The Steelers just wrapped up their offseason program, completing four weeks of OTAs and minicamp before getting a little bit of a break ahead of training camp.
But football hasn’t come to a halt for the black and gold.
The Steelers kicked off their Youth Football Camps, with the first of four being held at California University of Pennsylvania over the last two days.
“We want to make sure kids have a fun experience with football,” said Mike Marchinsky, Steelers Youth and High School Football Marketing Manager. “We want the kids to come and enjoy the interaction with the players, get some great instruction from the coaches and leave there with a positive experience. They might walk away saying we want to play football, whether it’s flag or tackle, but the most important thing is they walk away having a positive experience.”
The instructional camps feature current and former players, as well as area coaches, teaching the ins and outs of the game, while at the same time making sure football is fun for the kids.
“It brings something unique that they might not get anywhere else,” said Marchinsky. “It’s a Steelers camp, there are players there, and they get game tickets. They get to experience the Steelers feel up close.
“It’s great that the players get involved. We are coming off of minicamp and the players have just gone through all of the workouts. When they come to the youth camp they can relax and say football is still fun. They leave with a smile on their face. You can see the passion they have for football. It’s the same with the last one, which is not long before training camp and they know how stressful the season is going to be, but you can see in their eyes this is why they fell in love with the sport when they were six or seven. It takes the players back to why they fell in love with the game and makes them step back and say it’s pretty cool to play for the Pittsburgh Steelers.”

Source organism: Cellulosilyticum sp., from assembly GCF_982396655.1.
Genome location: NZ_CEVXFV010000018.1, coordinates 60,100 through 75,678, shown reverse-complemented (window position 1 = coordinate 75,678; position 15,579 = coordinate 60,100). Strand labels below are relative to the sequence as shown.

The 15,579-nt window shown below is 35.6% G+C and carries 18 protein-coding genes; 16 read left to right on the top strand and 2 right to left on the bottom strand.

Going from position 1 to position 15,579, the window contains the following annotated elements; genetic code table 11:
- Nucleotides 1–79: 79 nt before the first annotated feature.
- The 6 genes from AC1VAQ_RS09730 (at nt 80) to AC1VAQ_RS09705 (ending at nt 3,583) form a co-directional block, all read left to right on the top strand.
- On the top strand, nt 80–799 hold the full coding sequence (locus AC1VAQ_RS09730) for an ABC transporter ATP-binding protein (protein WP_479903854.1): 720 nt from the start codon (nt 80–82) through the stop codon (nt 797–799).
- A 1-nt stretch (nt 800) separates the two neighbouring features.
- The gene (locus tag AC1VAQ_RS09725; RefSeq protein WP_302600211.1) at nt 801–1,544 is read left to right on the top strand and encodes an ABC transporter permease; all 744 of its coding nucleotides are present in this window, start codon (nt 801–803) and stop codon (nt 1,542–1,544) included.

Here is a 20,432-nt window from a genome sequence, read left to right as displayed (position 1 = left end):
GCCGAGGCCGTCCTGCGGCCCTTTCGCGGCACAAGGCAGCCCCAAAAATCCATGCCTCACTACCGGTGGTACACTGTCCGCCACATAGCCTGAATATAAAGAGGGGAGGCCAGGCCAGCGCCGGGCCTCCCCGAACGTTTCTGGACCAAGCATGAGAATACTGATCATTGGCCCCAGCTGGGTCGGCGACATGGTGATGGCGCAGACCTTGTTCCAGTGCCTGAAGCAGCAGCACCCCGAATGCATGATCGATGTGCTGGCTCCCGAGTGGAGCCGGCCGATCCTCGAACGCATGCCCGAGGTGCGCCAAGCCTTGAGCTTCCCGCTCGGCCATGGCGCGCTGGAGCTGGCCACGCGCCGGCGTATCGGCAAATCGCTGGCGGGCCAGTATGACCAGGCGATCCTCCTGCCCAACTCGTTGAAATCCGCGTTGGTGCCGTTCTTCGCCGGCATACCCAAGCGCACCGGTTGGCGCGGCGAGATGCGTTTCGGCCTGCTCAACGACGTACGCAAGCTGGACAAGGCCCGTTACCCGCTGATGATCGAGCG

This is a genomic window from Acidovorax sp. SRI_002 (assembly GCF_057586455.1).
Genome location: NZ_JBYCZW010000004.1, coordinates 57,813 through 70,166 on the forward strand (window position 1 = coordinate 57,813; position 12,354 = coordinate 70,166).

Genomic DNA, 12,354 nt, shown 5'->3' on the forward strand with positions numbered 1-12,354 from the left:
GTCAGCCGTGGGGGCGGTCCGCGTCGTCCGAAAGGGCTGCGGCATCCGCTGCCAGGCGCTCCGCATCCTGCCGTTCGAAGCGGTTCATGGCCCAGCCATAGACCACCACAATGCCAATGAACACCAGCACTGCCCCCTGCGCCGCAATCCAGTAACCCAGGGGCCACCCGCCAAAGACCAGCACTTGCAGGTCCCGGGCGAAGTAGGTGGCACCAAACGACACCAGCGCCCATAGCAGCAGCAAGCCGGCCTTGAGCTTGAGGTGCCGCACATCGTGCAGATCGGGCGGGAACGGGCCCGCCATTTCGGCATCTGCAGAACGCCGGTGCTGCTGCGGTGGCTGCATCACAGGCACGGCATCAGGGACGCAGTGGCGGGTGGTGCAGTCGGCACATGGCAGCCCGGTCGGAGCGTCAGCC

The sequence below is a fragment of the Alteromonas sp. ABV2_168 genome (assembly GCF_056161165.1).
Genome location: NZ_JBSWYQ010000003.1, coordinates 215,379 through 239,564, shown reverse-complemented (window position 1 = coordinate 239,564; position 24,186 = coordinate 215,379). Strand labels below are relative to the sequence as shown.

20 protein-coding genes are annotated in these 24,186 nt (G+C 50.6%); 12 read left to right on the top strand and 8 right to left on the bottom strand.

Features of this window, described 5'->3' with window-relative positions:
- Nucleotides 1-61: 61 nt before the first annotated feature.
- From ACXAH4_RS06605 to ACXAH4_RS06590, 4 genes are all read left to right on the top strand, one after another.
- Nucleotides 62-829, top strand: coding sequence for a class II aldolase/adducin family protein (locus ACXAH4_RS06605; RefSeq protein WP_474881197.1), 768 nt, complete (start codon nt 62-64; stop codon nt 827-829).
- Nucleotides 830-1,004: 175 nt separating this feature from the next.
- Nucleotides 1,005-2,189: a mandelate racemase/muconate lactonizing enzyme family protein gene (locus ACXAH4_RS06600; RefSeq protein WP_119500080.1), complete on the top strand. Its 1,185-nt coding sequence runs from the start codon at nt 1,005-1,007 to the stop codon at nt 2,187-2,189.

And the impact the players have on the kids can be far reaching. Ramon Foster attended one of the camps in the past, meeting a young autistic girl named Lizzie. When Lizzie first arrived at camp, she wasn’t interacting with the other campers, wore sunglasses almost as a form of protection, and wasn’t fully participating. That is until Foster stepped in. He touched her through his kind and caring way, and by the end of the camp she had the sunglasses off and was high-fiving everyone.
Foster, who admits he didn’t know a lot about autism, said it touched him as well and moments like that are why coming to camps are so important.
“I broke through to her and it was nothing less than a Godsend,” said Foster. “We as players, we never know how we are going to affect people. That is a prime example of it right there. I have seen her multiple times since then. Her family tells me thank you and I had no idea at that time what it all meant.
“That is why it’s so important to do these things. We are public figures, more to kids than anything. To have that effect on people, whether it’s lifetime or the moment, it’s something you have to treasure. With Lizzie’s condition, there are so many triggers they can have. Apparently her trigger was me. I was so happy. That is one of the biggest moments that ever happened to me as a professional player.”
The Steelers will also hold three more camps, all of which are still open for kids to sign up for.
Upcoming Steelers Youth Football Camps:
- June 26 & 27 – Slippery Rock University of Pennsylvania – 9:00 a.m. – 2:00 p.m.
- June 29 & 30 – Saint Vincent College – 9:00 a.m. – 2:00 p.m.
- July 20 & 21 – West Allegheny High School, Imperial, Pa – 9:00 a.m. – 2:00 p.m.
Teaching football and touching hearts – Steelers.com